People often come to my classes and tell me they want to do Pilates because they want to shrink their waistline or get lean. I try to ignore this because I know there will be many other more important benefits to engaging with the method that will take place regardless of someone’s initial motivation for starting the practice. But as a passionate instructor, I do find it frustrating and potentially harmful that this is what the work has become known for. When I hear talk about wanting a “Pilates body” or the concept of such a thing as a “Pilates body” in general, it makes me cringe.
Before I took my first lesson I had never been interested in trying it out because I had the impression that it was a low impact exercise that only wealthy people did to stay thin! The industry promotes this. Many studios I’ve visited promote this. And even after I had my first experience with Contrology and realized there was so much more beauty to the method than just weight loss and lean muscles, it took me a long time to move away from so strongly associating the work with body image. This is something I continue to work on and question myself about regularly.
Joseph Pilates does dedicate some paragraphs to excess weight in his book, “Return to Life Through Contrology” - but his message about this is related to the affect excess weight can have on internal organs and how this could result in greater general fatigue. He doesn’t otherwise seem to promote Pilates for weight loss. Instead, the focus is on uniformly developing the musculature and a strong, articulate spine to prevent pain and fatigue and promote vitality and longevity. But yes - in developing the abdominal muscles to help protect the spine one will likely reduce their waist line. However, that should be secondary. You could say it is an added bonus, if you care about that sort of thing.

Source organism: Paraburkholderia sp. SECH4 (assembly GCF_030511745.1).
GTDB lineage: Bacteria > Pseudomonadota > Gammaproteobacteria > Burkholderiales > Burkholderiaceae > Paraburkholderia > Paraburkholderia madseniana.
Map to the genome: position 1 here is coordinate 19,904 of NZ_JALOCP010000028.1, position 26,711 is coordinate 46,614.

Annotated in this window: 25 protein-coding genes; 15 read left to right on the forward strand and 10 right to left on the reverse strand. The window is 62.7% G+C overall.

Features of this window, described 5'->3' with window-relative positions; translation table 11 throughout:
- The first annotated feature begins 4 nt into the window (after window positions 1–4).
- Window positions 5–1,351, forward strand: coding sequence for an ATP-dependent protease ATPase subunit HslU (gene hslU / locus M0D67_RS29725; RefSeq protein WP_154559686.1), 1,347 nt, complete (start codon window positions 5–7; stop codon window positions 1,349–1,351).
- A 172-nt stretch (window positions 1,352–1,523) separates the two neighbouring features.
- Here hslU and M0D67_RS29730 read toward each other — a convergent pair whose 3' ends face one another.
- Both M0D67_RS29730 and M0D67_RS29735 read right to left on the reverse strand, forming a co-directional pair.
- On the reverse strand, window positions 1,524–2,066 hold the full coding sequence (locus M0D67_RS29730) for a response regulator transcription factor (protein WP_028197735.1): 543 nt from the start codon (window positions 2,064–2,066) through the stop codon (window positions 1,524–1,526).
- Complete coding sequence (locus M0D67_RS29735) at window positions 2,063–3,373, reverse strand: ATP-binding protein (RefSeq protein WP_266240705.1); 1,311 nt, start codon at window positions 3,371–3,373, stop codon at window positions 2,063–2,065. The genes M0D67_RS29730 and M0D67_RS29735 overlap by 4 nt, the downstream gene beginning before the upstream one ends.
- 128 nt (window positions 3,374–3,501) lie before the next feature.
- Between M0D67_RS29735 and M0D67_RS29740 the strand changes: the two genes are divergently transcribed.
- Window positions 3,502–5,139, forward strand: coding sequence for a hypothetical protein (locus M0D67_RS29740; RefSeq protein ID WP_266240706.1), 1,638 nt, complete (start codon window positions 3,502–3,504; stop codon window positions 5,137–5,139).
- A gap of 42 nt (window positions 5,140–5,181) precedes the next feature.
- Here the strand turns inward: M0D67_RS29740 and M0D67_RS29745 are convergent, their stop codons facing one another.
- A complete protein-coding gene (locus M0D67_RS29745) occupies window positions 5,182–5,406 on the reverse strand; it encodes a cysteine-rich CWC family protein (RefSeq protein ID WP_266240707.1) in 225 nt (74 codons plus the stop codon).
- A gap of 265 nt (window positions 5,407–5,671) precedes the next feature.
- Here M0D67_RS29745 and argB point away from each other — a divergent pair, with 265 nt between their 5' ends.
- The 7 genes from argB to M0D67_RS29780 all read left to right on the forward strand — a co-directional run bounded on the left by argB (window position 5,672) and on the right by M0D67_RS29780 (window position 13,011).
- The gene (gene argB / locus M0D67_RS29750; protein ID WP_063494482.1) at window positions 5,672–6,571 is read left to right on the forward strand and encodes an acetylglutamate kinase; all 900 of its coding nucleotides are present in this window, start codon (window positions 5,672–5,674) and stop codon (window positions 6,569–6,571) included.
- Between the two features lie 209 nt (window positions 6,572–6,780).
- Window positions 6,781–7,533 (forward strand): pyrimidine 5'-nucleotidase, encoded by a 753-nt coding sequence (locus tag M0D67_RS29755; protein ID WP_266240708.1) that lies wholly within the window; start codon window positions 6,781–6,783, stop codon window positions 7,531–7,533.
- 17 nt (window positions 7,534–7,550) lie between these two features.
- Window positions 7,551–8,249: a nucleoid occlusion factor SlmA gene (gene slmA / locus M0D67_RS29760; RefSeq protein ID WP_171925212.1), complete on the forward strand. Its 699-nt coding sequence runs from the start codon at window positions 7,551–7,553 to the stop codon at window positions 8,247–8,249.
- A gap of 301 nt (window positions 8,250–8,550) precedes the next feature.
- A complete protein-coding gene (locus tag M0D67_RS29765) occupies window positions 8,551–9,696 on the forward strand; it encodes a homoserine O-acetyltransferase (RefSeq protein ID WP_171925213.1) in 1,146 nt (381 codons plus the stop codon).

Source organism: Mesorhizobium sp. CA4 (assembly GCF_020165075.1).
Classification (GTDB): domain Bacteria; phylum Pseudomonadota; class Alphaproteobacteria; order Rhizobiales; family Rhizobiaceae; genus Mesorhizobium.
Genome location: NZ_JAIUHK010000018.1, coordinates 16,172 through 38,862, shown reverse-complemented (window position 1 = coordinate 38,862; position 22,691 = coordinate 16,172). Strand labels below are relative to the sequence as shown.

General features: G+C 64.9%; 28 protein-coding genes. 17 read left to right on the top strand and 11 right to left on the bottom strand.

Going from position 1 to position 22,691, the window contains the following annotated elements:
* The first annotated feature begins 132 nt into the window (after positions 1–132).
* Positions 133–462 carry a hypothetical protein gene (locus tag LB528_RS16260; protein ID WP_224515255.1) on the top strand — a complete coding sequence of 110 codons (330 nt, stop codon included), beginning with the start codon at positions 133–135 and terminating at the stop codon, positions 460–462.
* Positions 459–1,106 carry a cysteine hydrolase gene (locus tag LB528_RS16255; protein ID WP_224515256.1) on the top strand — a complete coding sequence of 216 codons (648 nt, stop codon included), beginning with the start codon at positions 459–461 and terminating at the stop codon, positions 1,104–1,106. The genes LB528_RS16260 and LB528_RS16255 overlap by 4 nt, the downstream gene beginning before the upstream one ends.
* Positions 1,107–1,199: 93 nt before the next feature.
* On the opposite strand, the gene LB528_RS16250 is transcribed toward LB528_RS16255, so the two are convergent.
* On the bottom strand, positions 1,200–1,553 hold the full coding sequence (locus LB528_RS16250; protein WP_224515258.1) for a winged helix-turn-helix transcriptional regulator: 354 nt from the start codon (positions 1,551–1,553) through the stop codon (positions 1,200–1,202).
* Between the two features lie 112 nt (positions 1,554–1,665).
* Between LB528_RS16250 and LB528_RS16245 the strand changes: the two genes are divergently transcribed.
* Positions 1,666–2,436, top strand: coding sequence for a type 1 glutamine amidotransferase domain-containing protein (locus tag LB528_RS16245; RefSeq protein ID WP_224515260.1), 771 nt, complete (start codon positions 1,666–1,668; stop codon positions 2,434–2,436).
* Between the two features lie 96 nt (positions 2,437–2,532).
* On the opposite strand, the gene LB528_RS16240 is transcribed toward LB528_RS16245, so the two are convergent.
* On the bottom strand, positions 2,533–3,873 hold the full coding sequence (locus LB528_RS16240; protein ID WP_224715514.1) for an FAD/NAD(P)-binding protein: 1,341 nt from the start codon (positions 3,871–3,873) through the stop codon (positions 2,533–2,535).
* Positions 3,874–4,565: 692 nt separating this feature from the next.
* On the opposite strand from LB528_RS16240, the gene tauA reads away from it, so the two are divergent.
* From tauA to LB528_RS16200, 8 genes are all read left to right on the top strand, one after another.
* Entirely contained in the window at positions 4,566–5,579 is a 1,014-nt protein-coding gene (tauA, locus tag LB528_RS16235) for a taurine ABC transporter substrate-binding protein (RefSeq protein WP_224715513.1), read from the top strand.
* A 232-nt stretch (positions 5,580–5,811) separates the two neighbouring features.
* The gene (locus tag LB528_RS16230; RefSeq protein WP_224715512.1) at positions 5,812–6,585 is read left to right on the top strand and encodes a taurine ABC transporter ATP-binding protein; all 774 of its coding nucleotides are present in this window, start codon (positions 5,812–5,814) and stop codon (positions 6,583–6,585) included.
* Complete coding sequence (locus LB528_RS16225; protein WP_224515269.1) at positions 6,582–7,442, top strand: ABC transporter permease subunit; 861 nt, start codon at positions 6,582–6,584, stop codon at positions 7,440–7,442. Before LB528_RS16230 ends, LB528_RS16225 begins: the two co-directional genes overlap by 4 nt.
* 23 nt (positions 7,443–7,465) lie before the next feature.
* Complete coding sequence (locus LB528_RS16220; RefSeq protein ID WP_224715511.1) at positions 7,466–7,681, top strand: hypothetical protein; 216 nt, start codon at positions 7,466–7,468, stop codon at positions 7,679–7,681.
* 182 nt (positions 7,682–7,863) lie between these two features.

I imagine that the intimate link between the practice of Pilates and the professional dancer world, where there can be pressure to maintain a certain body type, is partly responsible for the development of the concept of a “Pilates body”. Adding to that is the societal emphasis on thin, lean bodies that starts at a very early age in home and/or school. And this has made its way into the studio. One example of many experiences I have had personally - a fellow Pilates instructor (a teacher trainer no less!) implied that I was gaining weight and that this is why I didn’t want to stand heels together toes apart with my inner thighs squeezing together while observing for hours! At first I was shocked, but the truth is that we have created a culture where this type of criticism is viewed as acceptable behavior.
I think that the Pilates studio should be a space free from body image critique and expectations and I aim to offer such a space. In the future, I hope to see the method separate itself from the concept of the “Pilates body” and marry itself instead purely to the promotion of health and well being.
In an effort to separate myself and what I teach from the “Pilates body”, I wish I could 100% refer to what I teach as Contrology. After all, this is what Joseph Pilates referred to his method as intended for it to be called. But that’s a separate blog post entirely…